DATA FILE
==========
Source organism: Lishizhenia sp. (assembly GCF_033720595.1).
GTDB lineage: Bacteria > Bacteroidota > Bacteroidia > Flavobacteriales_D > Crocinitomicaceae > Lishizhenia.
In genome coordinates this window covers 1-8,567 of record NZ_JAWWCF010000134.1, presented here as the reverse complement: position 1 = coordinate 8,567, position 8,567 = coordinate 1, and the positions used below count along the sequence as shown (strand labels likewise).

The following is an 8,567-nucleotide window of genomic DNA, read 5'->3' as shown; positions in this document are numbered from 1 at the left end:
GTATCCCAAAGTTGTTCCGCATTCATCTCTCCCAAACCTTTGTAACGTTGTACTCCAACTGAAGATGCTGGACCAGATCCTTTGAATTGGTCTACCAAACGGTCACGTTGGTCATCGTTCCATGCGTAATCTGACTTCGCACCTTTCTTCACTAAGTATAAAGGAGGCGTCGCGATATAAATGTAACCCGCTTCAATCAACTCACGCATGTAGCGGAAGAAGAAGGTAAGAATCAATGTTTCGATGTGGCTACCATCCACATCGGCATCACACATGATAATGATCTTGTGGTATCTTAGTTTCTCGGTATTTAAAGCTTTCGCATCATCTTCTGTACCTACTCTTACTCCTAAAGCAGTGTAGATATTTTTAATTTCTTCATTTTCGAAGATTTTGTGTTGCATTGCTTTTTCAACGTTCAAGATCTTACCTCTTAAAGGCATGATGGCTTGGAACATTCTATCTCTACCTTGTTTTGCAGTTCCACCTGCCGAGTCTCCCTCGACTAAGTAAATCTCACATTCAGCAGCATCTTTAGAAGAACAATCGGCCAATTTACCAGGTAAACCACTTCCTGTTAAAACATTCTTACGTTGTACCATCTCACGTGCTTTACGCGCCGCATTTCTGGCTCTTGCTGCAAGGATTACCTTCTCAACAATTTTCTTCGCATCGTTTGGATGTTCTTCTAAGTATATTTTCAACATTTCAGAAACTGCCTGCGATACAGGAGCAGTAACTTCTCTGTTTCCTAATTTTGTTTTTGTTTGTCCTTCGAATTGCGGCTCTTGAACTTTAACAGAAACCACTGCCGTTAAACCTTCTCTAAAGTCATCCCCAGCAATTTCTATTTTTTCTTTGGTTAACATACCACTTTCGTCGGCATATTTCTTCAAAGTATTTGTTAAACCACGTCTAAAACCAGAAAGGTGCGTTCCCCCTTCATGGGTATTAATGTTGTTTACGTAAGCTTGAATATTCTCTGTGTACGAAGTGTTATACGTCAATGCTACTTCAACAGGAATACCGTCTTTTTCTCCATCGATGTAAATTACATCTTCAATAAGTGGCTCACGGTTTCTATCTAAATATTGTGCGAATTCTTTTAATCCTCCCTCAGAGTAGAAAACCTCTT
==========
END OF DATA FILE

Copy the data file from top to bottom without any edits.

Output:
Source organism: Lishizhenia sp. (assembly GCF_033720595.1).
GTDB lineage: Bacteria > Bacteroidota > Bacteroidia > Flavobacteriales_D > Crocinitomicaceae > Lishizhenia.
In genome coordinates this window covers 1-8,567 of record NZ_JAWWCF010000134.1, presented here as the reverse complement: position 1 = coordinate 8,567, position 8,567 = coordinate 1, and the positions used below count along the sequence as shown (strand labels likewise).

The following is an 8,567-nucleotide window of genomic DNA, read 5'->3' as shown; positions in this document are numbered from 1 at the left end:
GTATCCCAAAGTTGTTCCGCATTCATCTCTCCCAAACCTTTGTAACGTTGTACTCCAACTGAAGATGCTGGACCAGATCCTTTGAATTGGTCTACCAAACGGTCACGTTGGTCATCGTTCCATGCGTAATCTGACTTCGCACCTTTCTTCACTAAGTATAAAGGAGGCGTCGCGATATAAATGTAACCCGCTTCAATCAACTCACGCATGTAGCGGAAGAAGAAGGTAAGAATCAATGTTTCGATGTGGCTACCATCCACATCGGCATCACACATGATAATGATCTTGTGGTATCTTAGTTTCTCGGTATTTAAAGCTTTCGCATCATCTTCTGTACCTACTCTTACTCCTAAAGCAGTGTAGATATTTTTAATTTCTTCATTTTCGAAGATTTTGTGTTGCATTGCTTTTTCAACGTTCAAGATCTTACCTCTTAAAGGCATGATGGCTTGGAACATTCTATCTCTACCTTGTTTTGCAGTTCCACCTGCCGAGTCTCCCTCGACTAAGTAAATCTCACATTCAGCAGCATCTTTAGAAGAACAATCGGCCAATTTACCAGGTAAACCACTTCCTGTTAAAACATTCTTACGTTGTACCATCTCACGTGCTTTACGCGCCGCATTTCTGGCTCTTGCTGCAAGGATTACCTTCTCAACAATTTTCTTCGCATCGTTTGGATGTTCTTCTAAGTATATTTTCAACATTTCAGAAACTGCCTGCGATACAGGAGCAGTAACTTCTCTGTTTCCTAATTTTGTTTTTGTTTGTCCTTCGAATTGCGGCTCTTGAACTTTAACAGAAACCACTGCCGTTAAACCTTCTCTAAAGTCATCCCCAGCAATTTCTATTTTTTCTTTGGTTAACATACCACTTTCGTCGGCATATTTCTTCAAAGTATTTGTTAAACCACGTCTAAAACCAGAAAGGTGCGTTCCCCCTTCATGGGTATTAATGTTGTTTACGTAAGCTTGAATATTCTCTGTGTACGAAGTGTTATACGTCAATGCTACTTCAACAGGAATACCGTCTTTTTCTCCATCGATGTAAATTACATCTTCAATAAGTGGCTCACGGTTTCTATCTAAATATTGTGCGAATTCTTTTAATCCTCCCTCAGAGTAGAAAACCTCTT